56. 56. 2. Improving overall health systems Carry out CB-IMCI program maintenance activities as per the recommendations made by IMCI technical working group and global context. Improve logistic supply. Regularize mother’s group meeting. Strengthen reporting system at all levels. Strengthen supervision and monitoring. STRATEGIES
  57. 57. 3. Improving family and community practices Disseminating key behavioral message through FCHVs to families and communities using relevant IEC materials. Reaching the disadvantaged and hard-to-reach communities through reactivated mother’s group meeting. Dissemination of key family practice messages through interpersonal communication. STRATEGIES
  58. 58. 1. Management of sick children below 2 months of age 2. Management of sick children 2 months to 5 years of age  Management of Diarrhoeal Diseases  Zinc Supplementation COMPONENTS OF CB‐IMCI
  59. 59. Major activities carried out in FY 2069/70 include the following: Capacity building training to CB-IMCI Focal Persons. Intensive monitoring of CB-IMCI program districts (in low performing districts). Development and finalization of Referral IMNCI Protocol for Medical Doctors and HWs. CB-IMCI training to newly recruited medical doctors and HWs. Revised IMCI Protocol Training – 2 Districts. Revision of CB-IMCI and NCP IEC materials with printing, editing etc. Celebration of World Pneumonia Day (12 November). Advocacy and marketing of CHX, Zinc, Cotrim, ORS. MAJOR ACTIVITIES
  60. 60. Community Based Newborn Care Program (CB‐NCP) The 2006 and 2011 Nepal Demographic and Health Survey have shown that neonatal mortality in Nepal has been stagnant at 33 deaths per 1,000 live births which account for 61 percent of under 5 deaths. The major causes of neonatal deaths in Nepal are infection, birth asphyxia, preterm birth, and hypothermia. Hence, reduction of high neonatal mortality is an urgent priority for achieving MDG 4. MoHP has binitiated integrated newborn health care package called “Community Based Newborn Care Program (CBNCP)” based on the National Neonatal Health Strategy 2004. The program was implemented as a pilot in 10 districts in FY 2065/66 and further expanded covering 39 districts by the end of FY 2069/70. The plan is to cover all 75 districts by 2015.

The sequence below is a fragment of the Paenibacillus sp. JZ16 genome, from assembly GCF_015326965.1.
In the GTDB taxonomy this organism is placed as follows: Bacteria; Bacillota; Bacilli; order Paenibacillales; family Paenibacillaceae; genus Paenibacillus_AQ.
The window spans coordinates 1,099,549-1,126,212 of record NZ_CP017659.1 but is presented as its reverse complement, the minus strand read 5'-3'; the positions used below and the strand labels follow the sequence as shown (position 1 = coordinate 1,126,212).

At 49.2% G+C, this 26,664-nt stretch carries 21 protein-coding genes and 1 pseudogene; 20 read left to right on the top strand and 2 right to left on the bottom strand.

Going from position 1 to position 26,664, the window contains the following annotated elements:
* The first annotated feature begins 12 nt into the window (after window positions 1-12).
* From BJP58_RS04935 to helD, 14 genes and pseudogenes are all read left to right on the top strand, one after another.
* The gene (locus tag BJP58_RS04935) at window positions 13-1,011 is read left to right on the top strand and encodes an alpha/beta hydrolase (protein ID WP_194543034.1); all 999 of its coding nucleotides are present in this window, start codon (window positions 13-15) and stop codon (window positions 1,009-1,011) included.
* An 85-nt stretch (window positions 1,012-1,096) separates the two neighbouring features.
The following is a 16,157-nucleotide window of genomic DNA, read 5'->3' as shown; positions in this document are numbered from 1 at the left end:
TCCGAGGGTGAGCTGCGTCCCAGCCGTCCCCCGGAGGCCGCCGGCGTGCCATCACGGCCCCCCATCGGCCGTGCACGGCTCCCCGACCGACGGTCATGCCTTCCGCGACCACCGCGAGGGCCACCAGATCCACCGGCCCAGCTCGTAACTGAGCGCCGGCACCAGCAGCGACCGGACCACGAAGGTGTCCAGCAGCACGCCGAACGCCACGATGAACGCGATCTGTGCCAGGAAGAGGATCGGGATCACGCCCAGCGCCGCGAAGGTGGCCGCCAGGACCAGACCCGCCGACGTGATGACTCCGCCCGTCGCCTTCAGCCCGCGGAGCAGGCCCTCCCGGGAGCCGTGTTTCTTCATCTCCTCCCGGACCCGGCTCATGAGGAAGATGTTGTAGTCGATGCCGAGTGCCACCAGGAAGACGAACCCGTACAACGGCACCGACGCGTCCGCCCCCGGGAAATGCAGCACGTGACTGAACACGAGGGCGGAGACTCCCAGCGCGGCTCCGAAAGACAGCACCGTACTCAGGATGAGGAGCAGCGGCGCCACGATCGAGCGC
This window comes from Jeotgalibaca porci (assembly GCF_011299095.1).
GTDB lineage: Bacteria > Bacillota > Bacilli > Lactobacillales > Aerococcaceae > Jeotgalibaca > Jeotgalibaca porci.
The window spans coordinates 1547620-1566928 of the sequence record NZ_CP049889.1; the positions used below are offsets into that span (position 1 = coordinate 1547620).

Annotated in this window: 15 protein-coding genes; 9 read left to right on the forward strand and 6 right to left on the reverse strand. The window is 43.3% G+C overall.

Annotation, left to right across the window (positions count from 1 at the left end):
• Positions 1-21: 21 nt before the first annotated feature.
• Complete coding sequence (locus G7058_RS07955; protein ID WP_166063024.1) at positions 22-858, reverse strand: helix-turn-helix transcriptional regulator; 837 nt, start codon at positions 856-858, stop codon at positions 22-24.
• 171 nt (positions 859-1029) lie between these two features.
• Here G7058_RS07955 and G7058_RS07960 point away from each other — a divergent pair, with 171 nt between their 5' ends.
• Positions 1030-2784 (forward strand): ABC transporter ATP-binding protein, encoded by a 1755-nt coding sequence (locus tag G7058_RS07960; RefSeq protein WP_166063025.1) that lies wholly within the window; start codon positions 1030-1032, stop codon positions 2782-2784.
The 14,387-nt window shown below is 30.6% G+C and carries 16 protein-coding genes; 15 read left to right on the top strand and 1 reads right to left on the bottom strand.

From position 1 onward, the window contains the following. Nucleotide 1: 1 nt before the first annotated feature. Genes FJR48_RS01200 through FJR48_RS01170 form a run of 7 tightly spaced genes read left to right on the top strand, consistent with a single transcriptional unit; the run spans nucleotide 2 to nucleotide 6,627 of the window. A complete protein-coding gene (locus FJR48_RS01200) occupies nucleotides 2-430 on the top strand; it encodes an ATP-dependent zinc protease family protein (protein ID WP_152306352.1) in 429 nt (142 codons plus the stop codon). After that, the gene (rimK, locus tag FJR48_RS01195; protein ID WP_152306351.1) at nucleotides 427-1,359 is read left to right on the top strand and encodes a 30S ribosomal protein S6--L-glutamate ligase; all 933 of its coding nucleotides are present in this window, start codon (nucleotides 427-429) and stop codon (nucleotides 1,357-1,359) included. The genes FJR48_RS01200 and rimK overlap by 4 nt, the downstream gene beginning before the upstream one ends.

61. 61. The goal of CBNCP is to reduce neonatal mortality (NMR) through the sustained high coverage of effective community based interventions. The specific objectives of CBNCP include: To prevent and manage newborn infection To prevent and manage hypothermia and LBW babies To manage post-delivery asphyxia, and  To develop an effective system of referral of sick newborns GOAL AND OBJECTIVE OF CB‐NCP
  62. 62. Expansion of CB-NCP in new 5 districts (Bajura, Pyuthan, Rupandehi, Udayapur and Dadeldhura) Intensive monitoring of CB-NCP program districts (in low performing districts) Capacity Building Training for New-born Care for health service providers (30 persons) Orientation training on CB-IMCI, CB-NCP and Zinc, CHX to the HWs of private sectors (CBNCP Program Districts) CB-NCP training to newly recruited medical doctors and HWs Construction/renovation of newborn care facilities in 37 sites MAJOR ACTIVITIES
  63. 63. Thank you